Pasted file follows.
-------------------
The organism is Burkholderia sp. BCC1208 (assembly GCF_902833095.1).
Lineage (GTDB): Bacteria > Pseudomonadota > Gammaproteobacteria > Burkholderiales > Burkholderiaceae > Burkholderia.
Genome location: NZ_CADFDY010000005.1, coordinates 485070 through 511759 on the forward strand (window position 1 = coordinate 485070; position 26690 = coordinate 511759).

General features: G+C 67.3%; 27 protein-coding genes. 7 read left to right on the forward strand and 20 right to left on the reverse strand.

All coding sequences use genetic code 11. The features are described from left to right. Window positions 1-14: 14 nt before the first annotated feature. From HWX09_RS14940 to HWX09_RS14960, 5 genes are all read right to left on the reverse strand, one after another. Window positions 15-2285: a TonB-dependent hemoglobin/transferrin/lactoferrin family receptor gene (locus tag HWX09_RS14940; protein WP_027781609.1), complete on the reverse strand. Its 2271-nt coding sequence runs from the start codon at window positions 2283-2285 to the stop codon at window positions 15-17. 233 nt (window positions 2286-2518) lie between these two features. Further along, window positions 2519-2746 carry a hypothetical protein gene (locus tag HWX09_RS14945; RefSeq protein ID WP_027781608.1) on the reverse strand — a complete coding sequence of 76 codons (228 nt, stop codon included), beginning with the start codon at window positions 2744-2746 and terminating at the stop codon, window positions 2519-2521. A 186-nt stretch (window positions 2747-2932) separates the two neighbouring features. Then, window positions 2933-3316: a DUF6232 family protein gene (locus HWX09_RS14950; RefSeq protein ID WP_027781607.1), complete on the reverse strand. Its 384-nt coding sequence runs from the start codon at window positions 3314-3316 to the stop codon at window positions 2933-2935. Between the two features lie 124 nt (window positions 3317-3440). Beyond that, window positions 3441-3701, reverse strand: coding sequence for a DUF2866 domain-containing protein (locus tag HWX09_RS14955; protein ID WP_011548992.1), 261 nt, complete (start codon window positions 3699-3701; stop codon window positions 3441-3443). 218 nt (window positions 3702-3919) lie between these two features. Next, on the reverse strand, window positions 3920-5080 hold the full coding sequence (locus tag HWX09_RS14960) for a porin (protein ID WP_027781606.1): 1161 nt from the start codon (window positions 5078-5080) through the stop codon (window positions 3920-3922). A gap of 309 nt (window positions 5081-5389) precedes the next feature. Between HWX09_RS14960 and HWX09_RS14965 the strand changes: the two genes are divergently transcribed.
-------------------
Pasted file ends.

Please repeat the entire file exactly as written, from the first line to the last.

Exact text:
The organism is Burkholderia sp. BCC1208 (assembly GCF_902833095.1).
Lineage (GTDB): Bacteria > Pseudomonadota > Gammaproteobacteria > Burkholderiales > Burkholderiaceae > Burkholderia.
Genome location: NZ_CADFDY010000005.1, coordinates 485070 through 511759 on the forward strand (window position 1 = coordinate 485070; position 26690 = coordinate 511759).

General features: G+C 67.3%; 27 protein-coding genes. 7 read left to right on the forward strand and 20 right to left on the reverse strand.

All coding sequences use genetic code 11. The features are described from left to right. Window positions 1-14: 14 nt before the first annotated feature. From HWX09_RS14940 to HWX09_RS14960, 5 genes are all read right to left on the reverse strand, one after another. Window positions 15-2285: a TonB-dependent hemoglobin/transferrin/lactoferrin family receptor gene (locus tag HWX09_RS14940; protein WP_027781609.1), complete on the reverse strand. Its 2271-nt coding sequence runs from the start codon at window positions 2283-2285 to the stop codon at window positions 15-17. 233 nt (window positions 2286-2518) lie between these two features. Further along, window positions 2519-2746 carry a hypothetical protein gene (locus tag HWX09_RS14945; RefSeq protein ID WP_027781608.1) on the reverse strand — a complete coding sequence of 76 codons (228 nt, stop codon included), beginning with the start codon at window positions 2744-2746 and terminating at the stop codon, window positions 2519-2521. A 186-nt stretch (window positions 2747-2932) separates the two neighbouring features. Then, window positions 2933-3316: a DUF6232 family protein gene (locus HWX09_RS14950; RefSeq protein ID WP_027781607.1), complete on the reverse strand. Its 384-nt coding sequence runs from the start codon at window positions 3314-3316 to the stop codon at window positions 2933-2935. Between the two features lie 124 nt (window positions 3317-3440). Beyond that, window positions 3441-3701, reverse strand: coding sequence for a DUF2866 domain-containing protein (locus tag HWX09_RS14955; protein ID WP_011548992.1), 261 nt, complete (start codon window positions 3699-3701; stop codon window positions 3441-3443). 218 nt (window positions 3702-3919) lie between these two features. Next, on the reverse strand, window positions 3920-5080 hold the full coding sequence (locus tag HWX09_RS14960) for a porin (protein ID WP_027781606.1): 1161 nt from the start codon (window positions 5078-5080) through the stop codon (window positions 3920-3922). A gap of 309 nt (window positions 5081-5389) precedes the next feature. Between HWX09_RS14960 and HWX09_RS14965 the strand changes: the two genes are divergently transcribed.